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Acquired Reactive Perforating Collagenosis on a Woman's Back

Acquired Reactive Perforating Collagenosis on a Woman's Back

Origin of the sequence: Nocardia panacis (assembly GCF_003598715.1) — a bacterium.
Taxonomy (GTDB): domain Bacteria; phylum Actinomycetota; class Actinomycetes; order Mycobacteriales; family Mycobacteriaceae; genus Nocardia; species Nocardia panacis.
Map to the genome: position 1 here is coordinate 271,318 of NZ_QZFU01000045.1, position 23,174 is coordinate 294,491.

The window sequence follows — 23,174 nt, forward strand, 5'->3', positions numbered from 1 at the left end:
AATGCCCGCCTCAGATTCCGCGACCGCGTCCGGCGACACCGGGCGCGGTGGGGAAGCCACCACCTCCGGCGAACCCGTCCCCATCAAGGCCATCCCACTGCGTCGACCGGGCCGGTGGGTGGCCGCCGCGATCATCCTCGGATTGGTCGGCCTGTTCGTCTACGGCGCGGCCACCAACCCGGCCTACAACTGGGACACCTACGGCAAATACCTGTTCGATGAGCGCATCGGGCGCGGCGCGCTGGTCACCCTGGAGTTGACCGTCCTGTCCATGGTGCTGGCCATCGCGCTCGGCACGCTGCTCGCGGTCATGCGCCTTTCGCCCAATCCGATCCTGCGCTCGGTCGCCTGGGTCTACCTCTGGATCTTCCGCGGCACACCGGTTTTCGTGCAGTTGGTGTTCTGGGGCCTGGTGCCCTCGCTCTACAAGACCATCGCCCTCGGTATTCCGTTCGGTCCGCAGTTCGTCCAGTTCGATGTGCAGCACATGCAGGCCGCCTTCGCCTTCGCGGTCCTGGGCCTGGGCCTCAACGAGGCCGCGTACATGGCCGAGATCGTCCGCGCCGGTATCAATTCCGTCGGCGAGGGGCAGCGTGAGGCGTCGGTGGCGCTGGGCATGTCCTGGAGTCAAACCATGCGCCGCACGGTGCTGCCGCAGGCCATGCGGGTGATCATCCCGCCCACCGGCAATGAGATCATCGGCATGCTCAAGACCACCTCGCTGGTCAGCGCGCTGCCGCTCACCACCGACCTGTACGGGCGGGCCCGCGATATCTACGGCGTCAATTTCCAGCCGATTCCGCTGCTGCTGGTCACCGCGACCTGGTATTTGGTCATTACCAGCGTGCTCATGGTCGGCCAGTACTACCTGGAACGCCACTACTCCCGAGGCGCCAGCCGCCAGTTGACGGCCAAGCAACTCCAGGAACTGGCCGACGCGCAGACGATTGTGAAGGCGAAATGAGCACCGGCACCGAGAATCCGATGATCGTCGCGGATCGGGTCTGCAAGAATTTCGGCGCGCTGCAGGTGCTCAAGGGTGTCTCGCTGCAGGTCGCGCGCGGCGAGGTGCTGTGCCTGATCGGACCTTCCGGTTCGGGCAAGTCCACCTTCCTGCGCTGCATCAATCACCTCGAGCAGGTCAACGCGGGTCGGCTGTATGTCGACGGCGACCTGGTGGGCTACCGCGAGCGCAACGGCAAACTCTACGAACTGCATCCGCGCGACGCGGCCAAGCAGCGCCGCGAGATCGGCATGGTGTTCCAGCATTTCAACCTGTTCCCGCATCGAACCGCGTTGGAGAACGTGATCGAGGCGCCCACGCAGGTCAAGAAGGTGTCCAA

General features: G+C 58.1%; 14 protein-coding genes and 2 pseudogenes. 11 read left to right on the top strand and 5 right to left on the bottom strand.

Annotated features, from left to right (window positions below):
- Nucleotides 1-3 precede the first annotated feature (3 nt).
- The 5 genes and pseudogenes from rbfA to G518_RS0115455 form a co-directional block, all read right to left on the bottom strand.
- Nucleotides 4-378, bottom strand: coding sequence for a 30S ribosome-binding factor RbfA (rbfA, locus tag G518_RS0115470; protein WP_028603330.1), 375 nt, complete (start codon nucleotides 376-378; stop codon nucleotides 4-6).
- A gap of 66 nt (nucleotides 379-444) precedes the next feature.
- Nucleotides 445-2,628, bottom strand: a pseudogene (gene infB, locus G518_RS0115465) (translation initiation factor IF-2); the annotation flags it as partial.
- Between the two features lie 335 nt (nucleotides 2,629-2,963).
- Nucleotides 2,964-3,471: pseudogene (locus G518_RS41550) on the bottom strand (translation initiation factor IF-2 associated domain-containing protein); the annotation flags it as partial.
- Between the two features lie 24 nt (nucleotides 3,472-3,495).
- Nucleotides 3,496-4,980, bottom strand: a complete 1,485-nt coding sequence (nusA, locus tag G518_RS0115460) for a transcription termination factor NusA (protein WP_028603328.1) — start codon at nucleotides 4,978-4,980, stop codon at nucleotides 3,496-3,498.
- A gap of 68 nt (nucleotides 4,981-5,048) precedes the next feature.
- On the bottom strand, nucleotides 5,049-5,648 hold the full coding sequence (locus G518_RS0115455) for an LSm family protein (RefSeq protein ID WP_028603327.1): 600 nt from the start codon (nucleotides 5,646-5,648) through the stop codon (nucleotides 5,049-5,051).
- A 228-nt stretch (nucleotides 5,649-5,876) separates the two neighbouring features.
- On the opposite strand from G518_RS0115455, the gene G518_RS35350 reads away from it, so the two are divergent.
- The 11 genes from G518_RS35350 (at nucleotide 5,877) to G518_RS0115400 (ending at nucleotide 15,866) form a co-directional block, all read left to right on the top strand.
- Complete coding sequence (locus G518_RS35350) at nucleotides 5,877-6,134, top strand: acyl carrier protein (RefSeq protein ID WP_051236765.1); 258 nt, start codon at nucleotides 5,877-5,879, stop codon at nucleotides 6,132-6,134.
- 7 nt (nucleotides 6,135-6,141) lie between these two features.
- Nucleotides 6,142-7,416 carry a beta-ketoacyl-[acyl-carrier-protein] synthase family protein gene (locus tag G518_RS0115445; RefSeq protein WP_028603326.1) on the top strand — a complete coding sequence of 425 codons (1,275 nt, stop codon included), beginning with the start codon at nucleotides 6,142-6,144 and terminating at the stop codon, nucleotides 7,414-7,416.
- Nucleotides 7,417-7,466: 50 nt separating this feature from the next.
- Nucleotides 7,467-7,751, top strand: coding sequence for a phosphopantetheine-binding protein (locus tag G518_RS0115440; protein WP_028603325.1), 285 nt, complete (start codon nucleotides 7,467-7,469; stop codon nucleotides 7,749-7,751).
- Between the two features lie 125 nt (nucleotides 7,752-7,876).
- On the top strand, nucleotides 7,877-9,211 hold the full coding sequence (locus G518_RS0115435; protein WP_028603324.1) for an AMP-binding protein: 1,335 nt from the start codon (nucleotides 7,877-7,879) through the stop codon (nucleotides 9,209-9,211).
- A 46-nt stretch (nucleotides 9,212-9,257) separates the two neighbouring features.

Highly pruritic, 2- to 4-mm, papular lesions with central ulceration erupted on the back of a 66-year-old woman (A and B). She had had 2 similar outbreaks in the past. The patient was taking conjugated estrogens, alprazolam, and alendronate. Dr Robert P. Blereau of Morgan City, La, performed a skin biopsy that confirmed the diagnosis of reactive perforating collagenosis. In this rare disorder, collagen is extruded from the dermis. The condition can be either inherited—which is more common—or acquired, as in this patient. The inherited variant begins in childhood and occurs most frequently on the dorsa of the hands and forearms. The outbreak of lesions appears to be precipitated by minor trauma. New lesions form as older ones involute, and scars may remain. The acquired disorder appears in adulthood and usually is associated with diabetes or chronic renal failure. This form of the disease also has been linked with Hodgkin disease, lichen amyloidosis, Wegener granulomatosis, rheumatoid arthritis, and Henoch-Schnlein purpura. No underlying cause was found in this patient. There is no specific treatment. Agents such as diphenhydramine hydrochloride and hydroxyzine pamoate may be used to relieve symptoms. Over time, this patient’s ulcerated lesions re-epithelized (C).

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